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Workforce Cost Calculator

Use this calculator to figure out the cost of your turnover - download and do in Excel. 

Helpful Background Information:

  • Rule of thumb: the cost of replacing any employee is 25% of the salary amount
  • Average turnover for home care agencies is between 40-60%
  • Average turnover in nursing home for certified nursing assistants is between 40-70%
  • Minimum direct cost of replacing a direct care workers is $2,500
  • Indirect costs are individual to each organization, but include advertising, training, temporary help, lost productivity, etc.
  • Example: An organization that averages 40 terminations per year is spending at least $100,000 (40 x $2,500= $100,000)

 

Personal Care Attendant Competency Development Guide

What is this guide?

The guide is designed to help members examine how personal care attendants work in their communities -- and to equip workers themselves with the skills they need to be successful. The guide has descriptions and check lists of the skills, knowledge and behaviors – competencies - to help personal care attendants deliver effective supports and services across a variety of positions and LTSS settings. The guide also includes a detailed table that breaks down specific tasks associated with performing the job.

Which skills, knowledge and behaviors are covered in the guide?

  • Basic technical skills: e.g., providing services and supports, e.g., infection control, activities of daily living and instrumental activities of daily living, etc.
  • How an employee would apply the specific skills to different settings, e.g., understanding how to prevent abuse, understanding dementia, understanding the aging process, etc.
  • Interpersonal skills, e.g., taking responsibility for one’s own actions, using different ways to communicate, understanding how to work on a team, etc.
  • Highest level skills, e.g., understanding how to provide culturally competent care, assisting in developing a care plan, etc.

How to use the guide:

  • For continuing education: look through the different skills and identify the skills that are critical to your organization and where more training for your staff is needed.
  • For performance evaluations: incorporate the skills into your community’s performance evaluations.
  • On-the-job-training and coaching: urge frontline supervisors to use the guide to build the skills of personal care attendants -- and coach their employees to improve performance in identified gaps.

 

Mid-Level Manager Competency Development Guide

What is this guide?

The guide is designed to help members examine how mid-level managers work in their communities -- and to equip workers themselves with the skills they need to be successful. The guide has descriptions and check lists of the skills, knowledge and behaviors – competencies - to help mid-level managers deliver effective supports and services across a variety of positions and LTSS settings. The guide also includes a detailed table that breaks down specific tasks associated with performing the job.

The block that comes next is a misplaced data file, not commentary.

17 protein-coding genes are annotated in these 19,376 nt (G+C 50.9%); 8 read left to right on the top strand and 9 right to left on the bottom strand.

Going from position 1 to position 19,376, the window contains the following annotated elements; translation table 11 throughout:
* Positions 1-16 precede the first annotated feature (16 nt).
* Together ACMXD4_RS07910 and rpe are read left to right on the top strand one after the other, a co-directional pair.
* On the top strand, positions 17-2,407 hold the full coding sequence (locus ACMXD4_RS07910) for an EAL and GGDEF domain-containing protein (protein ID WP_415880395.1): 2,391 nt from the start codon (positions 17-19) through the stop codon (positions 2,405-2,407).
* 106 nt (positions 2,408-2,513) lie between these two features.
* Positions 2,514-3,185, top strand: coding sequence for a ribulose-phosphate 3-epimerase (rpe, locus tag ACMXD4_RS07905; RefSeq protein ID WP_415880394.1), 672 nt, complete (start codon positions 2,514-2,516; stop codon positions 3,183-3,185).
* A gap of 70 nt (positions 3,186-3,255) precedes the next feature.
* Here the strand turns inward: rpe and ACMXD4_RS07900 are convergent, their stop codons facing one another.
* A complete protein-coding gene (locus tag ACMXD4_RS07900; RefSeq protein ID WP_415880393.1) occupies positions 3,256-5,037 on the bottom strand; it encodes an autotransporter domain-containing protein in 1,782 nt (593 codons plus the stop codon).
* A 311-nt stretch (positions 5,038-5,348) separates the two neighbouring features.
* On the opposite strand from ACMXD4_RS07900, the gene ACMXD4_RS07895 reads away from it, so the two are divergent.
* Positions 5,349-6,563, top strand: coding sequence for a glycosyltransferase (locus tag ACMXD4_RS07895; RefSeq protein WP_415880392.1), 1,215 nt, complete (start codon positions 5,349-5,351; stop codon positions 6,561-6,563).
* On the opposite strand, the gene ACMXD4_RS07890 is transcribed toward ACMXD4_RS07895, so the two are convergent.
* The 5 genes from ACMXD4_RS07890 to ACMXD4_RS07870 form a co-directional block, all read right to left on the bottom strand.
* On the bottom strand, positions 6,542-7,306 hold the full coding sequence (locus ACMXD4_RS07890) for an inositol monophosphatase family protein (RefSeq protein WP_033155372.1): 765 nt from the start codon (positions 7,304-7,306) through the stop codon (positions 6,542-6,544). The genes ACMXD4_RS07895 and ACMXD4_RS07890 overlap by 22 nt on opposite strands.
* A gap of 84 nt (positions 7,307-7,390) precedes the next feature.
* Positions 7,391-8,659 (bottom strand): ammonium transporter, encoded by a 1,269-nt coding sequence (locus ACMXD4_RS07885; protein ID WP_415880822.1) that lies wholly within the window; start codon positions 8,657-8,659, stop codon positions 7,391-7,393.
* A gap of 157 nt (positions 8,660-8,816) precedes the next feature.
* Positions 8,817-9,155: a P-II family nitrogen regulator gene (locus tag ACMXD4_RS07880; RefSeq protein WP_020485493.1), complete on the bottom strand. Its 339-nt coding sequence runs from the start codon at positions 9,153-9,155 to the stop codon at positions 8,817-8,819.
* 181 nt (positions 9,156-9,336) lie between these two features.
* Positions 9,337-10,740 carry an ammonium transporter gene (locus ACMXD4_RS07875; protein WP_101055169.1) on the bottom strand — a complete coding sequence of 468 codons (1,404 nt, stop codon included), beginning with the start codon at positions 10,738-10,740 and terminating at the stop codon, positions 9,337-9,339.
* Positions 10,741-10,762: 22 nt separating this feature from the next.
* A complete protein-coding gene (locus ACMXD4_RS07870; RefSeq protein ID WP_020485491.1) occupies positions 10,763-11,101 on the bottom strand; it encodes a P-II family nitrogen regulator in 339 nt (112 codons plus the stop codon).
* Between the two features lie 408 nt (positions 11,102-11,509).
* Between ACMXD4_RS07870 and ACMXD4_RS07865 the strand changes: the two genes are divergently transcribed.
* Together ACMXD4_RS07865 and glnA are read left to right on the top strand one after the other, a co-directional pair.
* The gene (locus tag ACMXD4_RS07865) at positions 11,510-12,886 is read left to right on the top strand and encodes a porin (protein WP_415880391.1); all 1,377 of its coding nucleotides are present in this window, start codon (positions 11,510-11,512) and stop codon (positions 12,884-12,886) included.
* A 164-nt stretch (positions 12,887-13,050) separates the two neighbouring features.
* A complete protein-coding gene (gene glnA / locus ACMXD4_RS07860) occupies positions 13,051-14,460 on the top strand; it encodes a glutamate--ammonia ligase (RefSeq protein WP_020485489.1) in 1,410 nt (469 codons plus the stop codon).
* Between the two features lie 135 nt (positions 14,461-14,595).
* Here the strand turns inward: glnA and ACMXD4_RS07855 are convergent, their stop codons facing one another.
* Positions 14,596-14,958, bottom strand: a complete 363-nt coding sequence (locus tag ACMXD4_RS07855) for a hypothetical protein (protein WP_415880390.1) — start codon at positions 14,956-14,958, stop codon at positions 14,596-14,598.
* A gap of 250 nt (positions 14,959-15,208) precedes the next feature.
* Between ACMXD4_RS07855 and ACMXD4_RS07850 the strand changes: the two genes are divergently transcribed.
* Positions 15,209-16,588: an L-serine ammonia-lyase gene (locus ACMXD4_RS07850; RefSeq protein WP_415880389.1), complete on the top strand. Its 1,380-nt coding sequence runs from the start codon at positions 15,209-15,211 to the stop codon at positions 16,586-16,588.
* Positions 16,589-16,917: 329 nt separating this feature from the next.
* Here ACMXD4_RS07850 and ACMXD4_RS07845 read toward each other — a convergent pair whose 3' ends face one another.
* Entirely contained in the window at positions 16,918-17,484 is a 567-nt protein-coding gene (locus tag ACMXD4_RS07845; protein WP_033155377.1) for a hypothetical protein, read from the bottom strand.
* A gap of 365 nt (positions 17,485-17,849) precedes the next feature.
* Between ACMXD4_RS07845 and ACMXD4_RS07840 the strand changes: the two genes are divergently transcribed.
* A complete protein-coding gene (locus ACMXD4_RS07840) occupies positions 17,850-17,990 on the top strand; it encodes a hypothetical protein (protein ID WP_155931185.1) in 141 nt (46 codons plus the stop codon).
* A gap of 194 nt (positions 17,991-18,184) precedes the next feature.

Which skills, knowledge and behaviors are covered in the guide?

  • Interpersonal: e.g., builds and maintains trust relationships with staff, residents and families, demonstrates effective communication skills, seeks opportunities for professional development, takes initiative and helps teams increase capabilities, etc.
  • Operational: e.g., puts community mission and vision into action, models best practices, understands long-term services and supports, etc.
  • Financial-Legal: gathers budget information, implements standards and regulations, etc.
  • Human Resources: develops strategies to recruit and retain staff, ensures worker safety, etc.

How to use it:

  • For continuing education: look through the different skills and see which skills are most critical to your community’s success – and where more development may be needed.
  • For performance evaluations: incorporate the skills into your community’s performance evaluations.
  • Professional development: use the guide to develop professional development plans and select courses for skills development.
  • Recruitment: Use the guide as a way to assess the qualifications of people applying for mid-manager jobs at your communities.

 

Community Checklist for Helping Front-Line Workers Improve their Skills and Build a Career

Many organizations wish to set up training and career paths for direct-care workers, but don’t know where to start. This tool helps employers take an objective look at their policies, practices, and processes to help them set up work-based learning and career paths for their front-line workers. Front-line workers generally have less than a bachelor’s degree, earn approximately $40,000 a year, and include assistants and technicians such as nurse aides, housekeepers, home health aides, medical assistants, and licensed practical nurses.

In a mostly yes/no format, the survey helps communities decide if they have the capacity—or can build it—to help their direct-care workers learn new skills, provide quality care, and build a career.

Access the survey
here.

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